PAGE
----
Many women in the group express frustration at being told to be positive, as it implies there is no place for feelings of sadness, anger or fear. Within the group women are are encouraged to express whatever they may be feeling and are supported to do so. For many, the group is one of the few places women can safely express what they feel without worrying about upsetting others. One woman put it this way:
“In the first instance the phrase, “be positive,” comes with the well-intentioned meaning that this will help you to overcome your disease. For me, when someone has said “be positive” for the umpteenth time I want to scream. They say, “You’re so brave and such an inspiration”. Well, I don’t feel brave nor do I feel that I’m an inspiration. I don’t want the pressure of being told to be positive when at times I feel anything but positive. I just do what I need to do and get by the best way I can.
BE POSITIVE, that is the face you put on in the morning when you get out of bed and face your daily activities of children, work, running a home and trying to protect your family and friends from the dark thoughts that at times abound. They don’t see behind the BE POSITIVE face or see the sadness and the feelings of hopelessness/futility. At night when everyone is asleep and you are in the dark that POSITIVE face can be put away until morning and the silent tears can fall and the dark thoughts play around in your head until you fall asleep.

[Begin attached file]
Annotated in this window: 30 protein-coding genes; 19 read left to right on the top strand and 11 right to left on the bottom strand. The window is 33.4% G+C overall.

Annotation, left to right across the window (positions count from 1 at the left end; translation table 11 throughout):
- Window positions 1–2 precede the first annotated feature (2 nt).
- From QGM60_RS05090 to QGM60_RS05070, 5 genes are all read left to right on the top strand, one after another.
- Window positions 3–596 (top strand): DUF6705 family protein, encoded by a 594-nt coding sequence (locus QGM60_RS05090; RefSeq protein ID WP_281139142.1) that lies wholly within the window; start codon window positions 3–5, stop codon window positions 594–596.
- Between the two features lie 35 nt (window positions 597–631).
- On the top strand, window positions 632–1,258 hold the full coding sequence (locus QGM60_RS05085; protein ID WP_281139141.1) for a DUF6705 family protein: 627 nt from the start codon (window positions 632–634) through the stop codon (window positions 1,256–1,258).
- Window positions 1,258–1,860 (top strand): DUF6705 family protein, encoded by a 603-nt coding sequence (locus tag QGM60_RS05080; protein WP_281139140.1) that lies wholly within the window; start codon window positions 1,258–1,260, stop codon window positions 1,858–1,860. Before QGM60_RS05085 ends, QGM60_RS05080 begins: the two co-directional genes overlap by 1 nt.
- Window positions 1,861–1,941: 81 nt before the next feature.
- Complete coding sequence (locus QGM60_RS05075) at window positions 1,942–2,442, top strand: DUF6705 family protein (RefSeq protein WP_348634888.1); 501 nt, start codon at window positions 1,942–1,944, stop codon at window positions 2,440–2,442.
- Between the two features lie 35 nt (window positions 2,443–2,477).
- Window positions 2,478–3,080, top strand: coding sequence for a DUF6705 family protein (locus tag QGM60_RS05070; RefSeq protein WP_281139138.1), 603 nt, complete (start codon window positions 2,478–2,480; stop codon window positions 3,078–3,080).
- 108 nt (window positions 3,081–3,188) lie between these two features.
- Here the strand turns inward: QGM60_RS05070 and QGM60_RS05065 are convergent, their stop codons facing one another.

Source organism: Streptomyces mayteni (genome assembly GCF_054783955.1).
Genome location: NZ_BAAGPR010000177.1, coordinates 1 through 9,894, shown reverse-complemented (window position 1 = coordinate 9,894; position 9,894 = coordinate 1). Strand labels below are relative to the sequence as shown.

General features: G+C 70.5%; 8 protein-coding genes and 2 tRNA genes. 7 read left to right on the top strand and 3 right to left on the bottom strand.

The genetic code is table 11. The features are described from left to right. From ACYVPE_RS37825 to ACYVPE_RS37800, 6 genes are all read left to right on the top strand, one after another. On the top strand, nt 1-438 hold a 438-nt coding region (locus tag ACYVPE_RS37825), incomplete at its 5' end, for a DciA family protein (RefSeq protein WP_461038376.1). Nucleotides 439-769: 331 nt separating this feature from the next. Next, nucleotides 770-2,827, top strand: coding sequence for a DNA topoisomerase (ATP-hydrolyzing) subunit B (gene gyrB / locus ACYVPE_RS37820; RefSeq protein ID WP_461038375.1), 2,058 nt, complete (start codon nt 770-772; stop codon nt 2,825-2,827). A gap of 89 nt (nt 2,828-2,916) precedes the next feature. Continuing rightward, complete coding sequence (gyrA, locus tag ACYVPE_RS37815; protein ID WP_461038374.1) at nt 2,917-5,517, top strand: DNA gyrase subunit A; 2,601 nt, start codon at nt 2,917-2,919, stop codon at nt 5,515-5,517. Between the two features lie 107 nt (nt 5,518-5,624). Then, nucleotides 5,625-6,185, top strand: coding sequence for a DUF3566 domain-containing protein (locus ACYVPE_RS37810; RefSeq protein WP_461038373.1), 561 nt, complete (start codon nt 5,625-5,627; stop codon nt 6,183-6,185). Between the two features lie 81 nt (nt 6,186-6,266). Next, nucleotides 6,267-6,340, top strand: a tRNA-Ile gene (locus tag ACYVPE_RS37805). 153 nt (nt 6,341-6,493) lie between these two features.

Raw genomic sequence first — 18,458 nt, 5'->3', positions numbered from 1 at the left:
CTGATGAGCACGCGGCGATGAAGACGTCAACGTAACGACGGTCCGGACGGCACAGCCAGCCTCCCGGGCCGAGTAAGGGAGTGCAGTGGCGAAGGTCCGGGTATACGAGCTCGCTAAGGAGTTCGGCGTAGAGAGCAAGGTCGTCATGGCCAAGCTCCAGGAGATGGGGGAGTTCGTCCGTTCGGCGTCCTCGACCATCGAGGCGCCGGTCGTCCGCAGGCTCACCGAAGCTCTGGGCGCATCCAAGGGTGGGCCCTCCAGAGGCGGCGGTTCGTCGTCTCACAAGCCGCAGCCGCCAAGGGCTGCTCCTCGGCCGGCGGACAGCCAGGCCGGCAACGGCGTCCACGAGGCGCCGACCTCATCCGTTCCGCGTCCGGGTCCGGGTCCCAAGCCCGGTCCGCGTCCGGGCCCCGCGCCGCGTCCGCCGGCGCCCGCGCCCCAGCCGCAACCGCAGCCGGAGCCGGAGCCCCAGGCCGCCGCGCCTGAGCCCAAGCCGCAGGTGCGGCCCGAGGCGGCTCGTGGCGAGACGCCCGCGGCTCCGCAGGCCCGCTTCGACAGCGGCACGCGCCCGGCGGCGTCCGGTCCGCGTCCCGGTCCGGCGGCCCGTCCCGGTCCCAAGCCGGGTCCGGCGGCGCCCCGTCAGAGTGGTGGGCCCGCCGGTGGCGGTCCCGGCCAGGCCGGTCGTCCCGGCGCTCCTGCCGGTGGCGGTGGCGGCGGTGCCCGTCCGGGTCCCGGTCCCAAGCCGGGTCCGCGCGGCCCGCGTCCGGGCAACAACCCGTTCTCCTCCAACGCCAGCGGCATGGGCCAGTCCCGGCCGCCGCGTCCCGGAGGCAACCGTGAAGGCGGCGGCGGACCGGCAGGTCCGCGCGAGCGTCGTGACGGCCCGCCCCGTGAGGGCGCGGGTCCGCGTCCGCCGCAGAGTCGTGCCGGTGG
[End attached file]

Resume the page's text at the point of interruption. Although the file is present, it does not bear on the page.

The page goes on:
After some time that phrase is not used as often and so obviously your positive attitude has helped you to survive this disease much longer that you ever thought you would. Breast cancer sufferers have to be positive in order to cope, but it is hard to be positive all the time and hard to take from people who mean well but have no idea.”